Mike Damphousse of Green Leads wrote a great post on Inbound v. Outbound Marketing and really got me thinking. Here is an excerpt:
|This past week I was reading HubSpot's study on the state of inbound marketing, and understandably, with HubSpot being in the inbound marketing business, the study showed that the marketing spend on inbound marketing is rising. It also determines that the price of an inbound generated lead is 3x less than the price of an outbound generated lead, $84 versus $220. (Inbound: SEO, SEM, Blogs. Outbound: Telemarketing, Email, Events).|
(Trish here:) What a great piece of data! I would be interested in knowing what you the readers calculate for these numbers. If you have them, please share. Also, bigger question, do you differentiate the costs associated with your inbound v. outbound leads?
Back to Mike:
|I accept that, and I truly believe there is a place for inbound marketing in all of our marketing budgets. I do, however, challenge the value of that inbound lead versus the value of the outbound lead, and that was not discussed. In simple terms, how far along is each of those generated leads in the pipeline and what is the value of that lead against the amount you have invested in it so far?
The question we should ask ourselves is how many $84 leads does it take to get to pipeline, an active sales opportunity, and how many $220 leads does it take to get to pipeline.
In my own business, where we do about equal billing on inbound/outbound spending, we have found that the increased quality of the outbound leads justifies the expense. For argument's sake, let's just say it takes 10 inbound leads to get one pipeline opportunity, and 3 outbound leads to do the same. That's $840 for inbound, $660 for outbound. We attribute it to the fact that the outbound work does much of the screening and vetting and sometimes even the first steps of selling, thereby increasing the quality of the lead.
(Trish here again:) Hmmm...this got me thinking. I don't track cost per lead (I know...shoot me now), but I do track lead sources closely. Here are my results 2009 YTD for New Business.
So, what does this tell me? Well, our inbound efforts will yield long tail results - that I know for a fact. But, even though the debate rages around inbound v. outbound and the cost/budgets associated with each, good old fashioned personal/professional networking is the lead source that will drive the most business.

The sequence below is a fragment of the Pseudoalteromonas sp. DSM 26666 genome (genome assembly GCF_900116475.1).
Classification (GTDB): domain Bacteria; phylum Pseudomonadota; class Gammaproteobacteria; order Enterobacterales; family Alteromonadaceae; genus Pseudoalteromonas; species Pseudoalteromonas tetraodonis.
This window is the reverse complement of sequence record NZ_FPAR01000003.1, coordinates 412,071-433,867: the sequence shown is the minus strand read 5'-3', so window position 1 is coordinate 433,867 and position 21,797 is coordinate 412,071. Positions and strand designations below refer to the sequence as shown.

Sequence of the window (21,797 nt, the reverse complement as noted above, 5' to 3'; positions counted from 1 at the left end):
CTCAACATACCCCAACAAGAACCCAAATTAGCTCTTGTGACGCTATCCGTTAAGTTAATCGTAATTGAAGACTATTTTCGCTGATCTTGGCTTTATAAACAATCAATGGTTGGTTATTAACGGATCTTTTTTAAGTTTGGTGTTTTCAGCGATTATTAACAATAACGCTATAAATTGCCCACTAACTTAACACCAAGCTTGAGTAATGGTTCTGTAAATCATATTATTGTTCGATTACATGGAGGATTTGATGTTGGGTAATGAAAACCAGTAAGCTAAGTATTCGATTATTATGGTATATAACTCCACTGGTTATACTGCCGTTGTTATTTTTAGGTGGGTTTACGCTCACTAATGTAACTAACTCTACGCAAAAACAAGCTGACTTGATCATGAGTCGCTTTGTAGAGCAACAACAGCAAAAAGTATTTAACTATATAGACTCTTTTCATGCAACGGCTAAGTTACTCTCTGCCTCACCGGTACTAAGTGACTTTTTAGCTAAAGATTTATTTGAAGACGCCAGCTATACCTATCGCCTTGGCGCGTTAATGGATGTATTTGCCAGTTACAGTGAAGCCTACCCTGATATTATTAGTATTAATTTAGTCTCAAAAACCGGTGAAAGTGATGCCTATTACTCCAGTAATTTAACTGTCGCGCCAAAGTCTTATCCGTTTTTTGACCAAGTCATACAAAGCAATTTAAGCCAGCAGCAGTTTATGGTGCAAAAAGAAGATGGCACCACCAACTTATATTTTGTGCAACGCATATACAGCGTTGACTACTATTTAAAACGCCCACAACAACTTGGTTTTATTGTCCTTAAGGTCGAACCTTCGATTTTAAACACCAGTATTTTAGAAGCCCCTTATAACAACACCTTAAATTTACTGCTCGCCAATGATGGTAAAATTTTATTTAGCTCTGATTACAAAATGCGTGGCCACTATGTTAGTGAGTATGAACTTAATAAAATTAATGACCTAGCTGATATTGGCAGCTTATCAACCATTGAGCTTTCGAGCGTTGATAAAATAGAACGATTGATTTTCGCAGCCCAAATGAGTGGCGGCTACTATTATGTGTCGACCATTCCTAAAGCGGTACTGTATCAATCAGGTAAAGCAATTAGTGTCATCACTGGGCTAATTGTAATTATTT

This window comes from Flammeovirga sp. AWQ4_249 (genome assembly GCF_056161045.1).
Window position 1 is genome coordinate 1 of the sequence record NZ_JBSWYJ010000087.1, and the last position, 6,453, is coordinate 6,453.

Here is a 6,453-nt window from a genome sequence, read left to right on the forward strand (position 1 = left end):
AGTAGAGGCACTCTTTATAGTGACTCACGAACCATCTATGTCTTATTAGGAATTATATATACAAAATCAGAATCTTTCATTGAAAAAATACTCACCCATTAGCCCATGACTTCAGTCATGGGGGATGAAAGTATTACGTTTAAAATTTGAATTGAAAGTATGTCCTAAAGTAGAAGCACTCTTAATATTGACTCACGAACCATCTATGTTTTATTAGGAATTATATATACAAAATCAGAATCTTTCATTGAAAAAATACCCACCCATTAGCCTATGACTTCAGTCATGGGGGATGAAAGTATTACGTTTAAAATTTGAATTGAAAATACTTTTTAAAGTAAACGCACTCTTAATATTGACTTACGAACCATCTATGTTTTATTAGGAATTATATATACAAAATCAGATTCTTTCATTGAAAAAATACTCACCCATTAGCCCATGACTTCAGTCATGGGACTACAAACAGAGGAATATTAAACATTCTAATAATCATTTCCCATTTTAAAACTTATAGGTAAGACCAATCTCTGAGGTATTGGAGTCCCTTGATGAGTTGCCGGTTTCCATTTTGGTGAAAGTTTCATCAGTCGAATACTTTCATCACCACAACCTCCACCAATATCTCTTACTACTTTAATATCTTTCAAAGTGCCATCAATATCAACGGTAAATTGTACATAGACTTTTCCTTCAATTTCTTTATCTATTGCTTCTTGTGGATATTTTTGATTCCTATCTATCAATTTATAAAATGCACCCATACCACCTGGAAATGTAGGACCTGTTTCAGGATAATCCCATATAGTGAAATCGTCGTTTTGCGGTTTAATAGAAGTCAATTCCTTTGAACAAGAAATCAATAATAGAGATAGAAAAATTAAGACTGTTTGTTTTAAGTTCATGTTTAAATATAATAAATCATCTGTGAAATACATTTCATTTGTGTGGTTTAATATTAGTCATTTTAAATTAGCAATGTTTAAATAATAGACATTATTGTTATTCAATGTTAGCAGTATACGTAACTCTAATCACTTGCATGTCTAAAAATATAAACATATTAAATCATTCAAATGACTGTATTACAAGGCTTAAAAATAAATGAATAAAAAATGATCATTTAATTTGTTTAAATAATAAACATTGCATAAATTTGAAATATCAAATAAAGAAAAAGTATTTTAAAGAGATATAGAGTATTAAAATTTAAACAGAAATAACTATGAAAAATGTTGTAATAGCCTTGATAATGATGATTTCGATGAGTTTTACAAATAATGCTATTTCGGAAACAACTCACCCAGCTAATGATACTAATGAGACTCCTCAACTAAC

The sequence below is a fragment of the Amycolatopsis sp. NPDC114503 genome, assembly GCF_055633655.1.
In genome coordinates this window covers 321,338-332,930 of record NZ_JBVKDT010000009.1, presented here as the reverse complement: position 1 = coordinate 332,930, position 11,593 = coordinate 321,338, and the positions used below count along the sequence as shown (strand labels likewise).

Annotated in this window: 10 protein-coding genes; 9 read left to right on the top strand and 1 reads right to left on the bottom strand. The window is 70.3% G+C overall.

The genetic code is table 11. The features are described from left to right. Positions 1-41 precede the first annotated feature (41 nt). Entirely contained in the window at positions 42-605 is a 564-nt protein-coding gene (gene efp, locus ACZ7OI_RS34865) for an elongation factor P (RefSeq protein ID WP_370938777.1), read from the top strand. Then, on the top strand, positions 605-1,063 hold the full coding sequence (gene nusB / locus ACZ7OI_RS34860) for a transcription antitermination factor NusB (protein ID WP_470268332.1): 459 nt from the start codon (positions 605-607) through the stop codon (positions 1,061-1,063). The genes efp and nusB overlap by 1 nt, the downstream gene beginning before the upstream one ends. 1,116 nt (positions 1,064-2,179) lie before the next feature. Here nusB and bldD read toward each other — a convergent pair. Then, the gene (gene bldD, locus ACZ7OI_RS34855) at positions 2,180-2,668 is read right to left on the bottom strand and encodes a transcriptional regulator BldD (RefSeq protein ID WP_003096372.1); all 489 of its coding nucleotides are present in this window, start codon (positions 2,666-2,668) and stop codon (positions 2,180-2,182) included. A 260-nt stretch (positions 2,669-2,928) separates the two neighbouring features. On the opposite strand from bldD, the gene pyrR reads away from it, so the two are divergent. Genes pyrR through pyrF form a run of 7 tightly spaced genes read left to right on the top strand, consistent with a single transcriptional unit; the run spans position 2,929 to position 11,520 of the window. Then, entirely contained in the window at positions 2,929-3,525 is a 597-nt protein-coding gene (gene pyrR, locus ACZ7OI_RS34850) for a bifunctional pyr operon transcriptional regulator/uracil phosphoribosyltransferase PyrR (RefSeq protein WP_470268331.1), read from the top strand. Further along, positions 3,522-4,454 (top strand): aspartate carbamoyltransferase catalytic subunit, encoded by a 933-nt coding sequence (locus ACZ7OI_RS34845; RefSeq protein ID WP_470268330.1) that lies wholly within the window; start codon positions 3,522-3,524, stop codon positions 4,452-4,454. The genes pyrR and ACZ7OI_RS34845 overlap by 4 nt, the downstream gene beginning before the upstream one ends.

I have a great mentor, a gentleman by the name of Bill Drummey. He networks like no one I have ever seen - he returns every phone call, he stays in touch with past employees, he is a Master Networker and a great guy to boot! He told me very early on in my career that a good investment would to be spend a part of every day networking and I took him at his word and it has paid off for my business.
This leads us to the big question:
Are we getting so caught up in the inbound v. outbound debate that we are forgetting the basics of good old fashioned human interaction?
Developing relationships with people you respect and then sharing information with them so that you become a trusted advisor and they can potentially refer you? What part of budget goes into that bucket or how much time do we tell our salespeople to invest there?
On Mike's blog, there are some great comments but I think a comment by Justin Hitt sums it up beautifully:
|It doesn't matter where customers come from, as long as you are profitably bringing them on board and providing value worth having.
For best b2b sales results, it is all about building a portfolio of lead generation activities then optimizing the numbers. Leads don't mean anything if they don't convert into profitable customers.
By tracking lead source and campaign you'll know which profitable customers came from where, but that doesn't mean you only do b2b lead generation in that channel. Instead you've established a baseline for comparison.
Smart guy Justin. Now, where do you weigh in?
(Photo credit: Mundoo)